And though rebellious and perverse meanwhile,
Thou hast not left me, oft as I left Thee.
On to the close, O Lord, abide with me.

I need Thy presence every passing hour.
What but Thy grace can foil the tempter's power?
Who, like Thyself, my guide and stay can be?
Through cloud and sunshine, Lord, abide with me.

I fear no foe, with Thee at hand to bless;
Ills have no weight, and tears no bitterness.
Where is death's sting? Where, grave, thy victory?
I triumph still, if Thou abide with me.

Hold Thou Thy cross before my closing eyes;
Shine through the gloom and point me to the skies.
Heaven's morning breaks, and earth's vain shadows flee;
In life, in death, O Lord, abide with me.

Yes, the English is antiquated; yes, the text is long (most hymnals shorten the text to just four verses).  Still, this hymn is not just another stuffy installment in a dusty library of pretentious and dull works... it comes across as genuine; as a confession of weakness, as an acknowledgment of God's goodness and as a plea for His presence.

Or, consider the story behind "It is Well".  Horation Spafford, like Lyte, was a hymnist by trade.  The first major tragedy of his life struck when he lost his only son at the age of four, and unfortunately, this was only the beginning.  Several years after this loss, Spafford planned a trip to Europe with his wife and four daughters.  He sent them ahead on a ship across the Atlantic, with the intent to join them a while later.  In a horrifying accident, the ship his wife and daughters were on collided with a clipper and sunk.  His wife survived, but his daughters--all four of them--perished.  Spafford embarked to join his grieving wife, and wrote the words to this hymn as his ship passed the point of the collision:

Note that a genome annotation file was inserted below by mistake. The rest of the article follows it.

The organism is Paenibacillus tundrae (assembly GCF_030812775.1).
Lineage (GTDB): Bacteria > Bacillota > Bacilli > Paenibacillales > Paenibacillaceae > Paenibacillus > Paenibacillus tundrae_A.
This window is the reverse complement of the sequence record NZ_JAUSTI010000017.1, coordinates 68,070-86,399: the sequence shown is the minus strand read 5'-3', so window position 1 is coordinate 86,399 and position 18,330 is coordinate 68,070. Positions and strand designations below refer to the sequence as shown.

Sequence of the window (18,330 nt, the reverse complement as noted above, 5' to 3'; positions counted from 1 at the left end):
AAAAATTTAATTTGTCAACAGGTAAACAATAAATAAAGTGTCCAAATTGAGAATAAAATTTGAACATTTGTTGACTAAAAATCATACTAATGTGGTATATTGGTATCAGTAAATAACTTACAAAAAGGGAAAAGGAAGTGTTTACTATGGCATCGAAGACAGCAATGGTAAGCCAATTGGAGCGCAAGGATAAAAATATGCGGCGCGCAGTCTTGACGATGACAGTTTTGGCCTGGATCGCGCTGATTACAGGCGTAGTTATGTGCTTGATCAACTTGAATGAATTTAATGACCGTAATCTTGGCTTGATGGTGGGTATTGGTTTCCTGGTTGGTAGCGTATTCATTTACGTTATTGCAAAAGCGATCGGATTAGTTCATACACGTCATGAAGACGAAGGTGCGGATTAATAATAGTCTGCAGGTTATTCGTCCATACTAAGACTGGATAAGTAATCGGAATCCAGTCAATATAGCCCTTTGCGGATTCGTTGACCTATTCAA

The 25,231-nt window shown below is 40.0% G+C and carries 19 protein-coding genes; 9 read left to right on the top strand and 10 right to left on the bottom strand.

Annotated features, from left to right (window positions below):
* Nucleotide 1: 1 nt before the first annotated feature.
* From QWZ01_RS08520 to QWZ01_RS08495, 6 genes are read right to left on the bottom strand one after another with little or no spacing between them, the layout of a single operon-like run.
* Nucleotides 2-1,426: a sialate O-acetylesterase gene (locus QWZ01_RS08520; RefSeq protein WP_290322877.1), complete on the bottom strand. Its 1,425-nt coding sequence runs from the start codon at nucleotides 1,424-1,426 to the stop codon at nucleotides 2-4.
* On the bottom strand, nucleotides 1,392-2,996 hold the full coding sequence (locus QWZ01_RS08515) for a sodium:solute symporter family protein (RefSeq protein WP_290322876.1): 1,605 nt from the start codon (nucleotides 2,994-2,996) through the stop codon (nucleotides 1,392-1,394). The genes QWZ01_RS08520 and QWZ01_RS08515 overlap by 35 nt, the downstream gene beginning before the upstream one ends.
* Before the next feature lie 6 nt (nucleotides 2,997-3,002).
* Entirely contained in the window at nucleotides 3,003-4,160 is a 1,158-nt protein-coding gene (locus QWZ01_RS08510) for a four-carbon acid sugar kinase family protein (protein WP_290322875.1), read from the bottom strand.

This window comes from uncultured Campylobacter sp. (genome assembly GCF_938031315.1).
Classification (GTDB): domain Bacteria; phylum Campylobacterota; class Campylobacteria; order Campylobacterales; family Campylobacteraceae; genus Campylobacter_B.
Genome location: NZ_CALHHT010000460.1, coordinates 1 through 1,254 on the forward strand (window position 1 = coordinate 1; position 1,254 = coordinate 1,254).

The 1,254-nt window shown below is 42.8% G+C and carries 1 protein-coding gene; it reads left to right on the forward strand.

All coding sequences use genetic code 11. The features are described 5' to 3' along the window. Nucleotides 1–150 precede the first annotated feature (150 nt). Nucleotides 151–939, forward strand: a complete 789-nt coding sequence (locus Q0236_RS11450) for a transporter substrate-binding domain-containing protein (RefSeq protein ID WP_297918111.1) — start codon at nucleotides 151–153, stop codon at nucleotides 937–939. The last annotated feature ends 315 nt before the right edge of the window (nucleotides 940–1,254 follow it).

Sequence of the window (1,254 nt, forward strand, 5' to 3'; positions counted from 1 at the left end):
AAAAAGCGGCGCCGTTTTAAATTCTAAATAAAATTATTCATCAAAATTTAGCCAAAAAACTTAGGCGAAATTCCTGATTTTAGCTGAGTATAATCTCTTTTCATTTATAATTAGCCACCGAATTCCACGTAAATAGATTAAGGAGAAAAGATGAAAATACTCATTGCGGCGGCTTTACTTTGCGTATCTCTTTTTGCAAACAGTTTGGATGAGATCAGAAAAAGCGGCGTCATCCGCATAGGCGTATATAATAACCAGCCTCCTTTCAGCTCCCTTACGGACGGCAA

When peace like a river, attendeth my way,
When sorrows like sea billows roll;
Whatever my lot, Thou hast taught me to say,
It is well, it is well, with my soul.

It is well, (it is well),
With my soul, (with my soul)
It is well, it is well, with my soul.

Though Satan should buffet, though trials should come,
Let this blest assurance control,
That Christ has regarded my helpless estate,
And hath shed His own blood for my soul.

My sin, oh, the bliss of this glorious thought!
My sin, not in part but the whole,
Is nailed to the cross, and I bear it no more,
Praise the Lord, praise the Lord, O my soul!

For me, be it Christ, be it Christ hence to live:
If Jordan above me shall roll,
No pang shall be mine, for in death as in life,
Thou wilt whisper Thy peace to my soul.

But Lord, 'tis for Thee, for Thy coming we wait,
The sky, not the grave, is our goal;
Oh, trump of the angel! Oh, voice of the Lord!
Blessed hope, blessed rest of my soul.

And Lord, haste the day when my faith shall be sight,
The clouds be rolled back as a scroll;
The trump shall resound, and the Lord shall descend,
Even so, it is well with my soul.

Because of writers like Lyte and Spafford, we have fitting words of worship for times of unspeakable tragedy, uncertainty or fear.  Though there may be comfort in the simplicity of many modern praise songs, they cannot replace the sheer experience and feeling of pieces like these two.  I often advocate for middle-ground, and here, too, I believe that worship ought to contain a variety of forms, incorporating both the old and the new.  Currently, worship at CAJ seems to hold rigidly to one extreme and I sincerely hope that as time goes on, the worship teams will make more of an effort to include a wide range of music.